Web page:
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Cow’s milk protein allergy in a neonate presenting with methaemoglobinaemia
  1. Simi Kurian1,
  2. Nalinikanta Panigrahy1,
  3. Vijayanand Jamalpuri2 and
  4. Dinesh Chirla1
  1. 1Department of Neonatology, Rainbow Children's Hospital, Hyderabad, India
  2. 2Rainbow Children's Hospital Banjara Hills, Hyderabad, India
  1. Correspondence to Dr Nalinikanta Panigrahy; nalini199{at}


Cow’s milk protein allergy (CMPA) is the most common food allergy in infants. A previously healthy neonate fed with infant formula presented diarrhoea, vomiting and respiratory distress with cyanosis. Investigations showed thrombocytosis and leucocytosis with lymphocyte predominance. To our surprise blood gas analysis showed metabolic acidosis and a high methaemoglobin level of 33% (normal range <3%). Clinical status, metabolic acidosis and methaemoglobin level returned to normal following fluid resuscitation and methylene blue administration. The neonate was later managed with breast feeding and elemental formula. CMPA was diagnosed based on history and clinical improvement after elemental formula. Although not common in CMPA, methaemoglobinaemia should be recognised as a differential diagnosis in a hypoxic infant with metabolic acidosis and diarrhoea as early recognition and treatment with methylene blue can save a child’s life.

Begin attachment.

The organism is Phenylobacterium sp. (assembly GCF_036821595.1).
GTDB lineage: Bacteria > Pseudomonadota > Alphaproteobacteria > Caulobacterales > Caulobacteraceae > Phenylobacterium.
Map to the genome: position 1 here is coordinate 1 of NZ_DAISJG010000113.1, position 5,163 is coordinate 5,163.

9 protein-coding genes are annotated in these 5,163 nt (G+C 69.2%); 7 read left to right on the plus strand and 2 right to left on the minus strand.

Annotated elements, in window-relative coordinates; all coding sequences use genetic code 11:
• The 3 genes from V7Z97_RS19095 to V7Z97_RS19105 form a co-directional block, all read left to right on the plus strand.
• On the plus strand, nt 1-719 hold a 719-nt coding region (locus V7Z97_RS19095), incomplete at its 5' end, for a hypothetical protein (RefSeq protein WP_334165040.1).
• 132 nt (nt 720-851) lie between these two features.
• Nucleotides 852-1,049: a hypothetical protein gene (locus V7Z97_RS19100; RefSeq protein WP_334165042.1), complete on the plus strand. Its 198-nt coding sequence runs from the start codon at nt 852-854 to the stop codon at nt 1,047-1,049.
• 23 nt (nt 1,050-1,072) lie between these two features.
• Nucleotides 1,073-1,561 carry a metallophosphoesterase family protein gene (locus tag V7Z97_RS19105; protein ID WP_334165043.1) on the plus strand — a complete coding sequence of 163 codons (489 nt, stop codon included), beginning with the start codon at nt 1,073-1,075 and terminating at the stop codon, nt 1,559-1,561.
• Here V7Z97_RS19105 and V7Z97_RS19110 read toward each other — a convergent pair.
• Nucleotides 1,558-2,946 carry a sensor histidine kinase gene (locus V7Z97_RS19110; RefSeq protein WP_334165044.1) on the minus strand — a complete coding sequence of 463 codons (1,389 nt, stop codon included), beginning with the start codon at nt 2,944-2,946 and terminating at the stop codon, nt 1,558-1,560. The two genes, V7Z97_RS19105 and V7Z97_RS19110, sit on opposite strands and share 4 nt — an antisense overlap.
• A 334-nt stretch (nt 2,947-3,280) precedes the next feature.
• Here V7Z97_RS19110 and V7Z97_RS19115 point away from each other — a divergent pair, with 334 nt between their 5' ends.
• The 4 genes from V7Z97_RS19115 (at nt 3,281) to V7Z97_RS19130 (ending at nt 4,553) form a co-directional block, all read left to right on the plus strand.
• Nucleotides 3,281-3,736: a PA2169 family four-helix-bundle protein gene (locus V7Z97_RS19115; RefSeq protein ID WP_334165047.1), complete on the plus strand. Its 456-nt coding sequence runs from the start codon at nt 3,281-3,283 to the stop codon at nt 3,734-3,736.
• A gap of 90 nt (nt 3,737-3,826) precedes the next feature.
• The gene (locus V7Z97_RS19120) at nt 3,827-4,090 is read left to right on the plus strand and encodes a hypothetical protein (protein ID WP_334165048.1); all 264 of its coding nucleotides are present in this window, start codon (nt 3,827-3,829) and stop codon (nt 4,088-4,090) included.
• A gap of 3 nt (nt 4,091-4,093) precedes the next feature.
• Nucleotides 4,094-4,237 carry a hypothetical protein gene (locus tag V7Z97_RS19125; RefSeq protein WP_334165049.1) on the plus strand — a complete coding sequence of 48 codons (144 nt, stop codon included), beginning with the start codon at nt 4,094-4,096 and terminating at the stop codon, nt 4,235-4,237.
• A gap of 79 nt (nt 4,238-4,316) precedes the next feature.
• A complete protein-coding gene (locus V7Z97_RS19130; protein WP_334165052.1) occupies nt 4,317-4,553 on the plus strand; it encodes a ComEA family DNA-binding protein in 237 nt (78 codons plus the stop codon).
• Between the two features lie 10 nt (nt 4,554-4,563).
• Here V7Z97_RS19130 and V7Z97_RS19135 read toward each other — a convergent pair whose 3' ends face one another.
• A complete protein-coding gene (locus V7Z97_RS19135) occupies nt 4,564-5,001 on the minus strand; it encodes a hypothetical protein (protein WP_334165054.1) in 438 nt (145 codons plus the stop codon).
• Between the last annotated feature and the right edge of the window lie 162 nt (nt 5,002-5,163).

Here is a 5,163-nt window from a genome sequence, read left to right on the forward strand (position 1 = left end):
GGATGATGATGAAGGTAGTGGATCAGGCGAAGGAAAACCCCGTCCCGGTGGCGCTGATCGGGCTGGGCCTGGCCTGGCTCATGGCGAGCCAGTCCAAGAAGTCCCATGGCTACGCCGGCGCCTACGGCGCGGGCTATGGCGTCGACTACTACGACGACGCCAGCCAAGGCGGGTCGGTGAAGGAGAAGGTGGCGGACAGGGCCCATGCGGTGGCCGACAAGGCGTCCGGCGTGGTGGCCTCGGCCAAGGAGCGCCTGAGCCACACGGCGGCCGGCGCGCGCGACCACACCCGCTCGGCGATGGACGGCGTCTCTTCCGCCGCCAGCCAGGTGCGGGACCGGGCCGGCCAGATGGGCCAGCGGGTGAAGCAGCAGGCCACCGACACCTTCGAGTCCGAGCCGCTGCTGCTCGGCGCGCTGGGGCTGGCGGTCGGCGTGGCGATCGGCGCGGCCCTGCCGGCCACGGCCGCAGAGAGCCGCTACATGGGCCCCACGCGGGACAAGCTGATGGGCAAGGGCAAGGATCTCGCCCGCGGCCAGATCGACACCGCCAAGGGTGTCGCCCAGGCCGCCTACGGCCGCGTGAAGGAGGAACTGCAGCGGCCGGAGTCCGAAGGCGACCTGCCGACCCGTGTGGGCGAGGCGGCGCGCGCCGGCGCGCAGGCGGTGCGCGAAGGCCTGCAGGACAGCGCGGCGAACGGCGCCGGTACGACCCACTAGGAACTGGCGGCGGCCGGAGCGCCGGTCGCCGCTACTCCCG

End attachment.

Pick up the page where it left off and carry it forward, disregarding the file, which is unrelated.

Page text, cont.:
• gastrointestinal system
  • paediatrics (drugs and medicines)
  • haematology (incl blood transfusion)

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  • Contributors SK and NP wrote the initial draft of the manuscript. VJ and DC edited the manuscript. All authors approved the manuscript.

  • Funding The authors have not declared a specific grant for this research from any funding agency in the public, commercial or not-for-profit sectors.

  • Case reports provide a valuable learning resource for the scientific community and can indicate areas of interest for future research. They should not be used in isolation to guide treatment choices or public health policy.

  • Competing interests None declared.

  • Provenance and peer review Not commissioned; externally peer reviewed.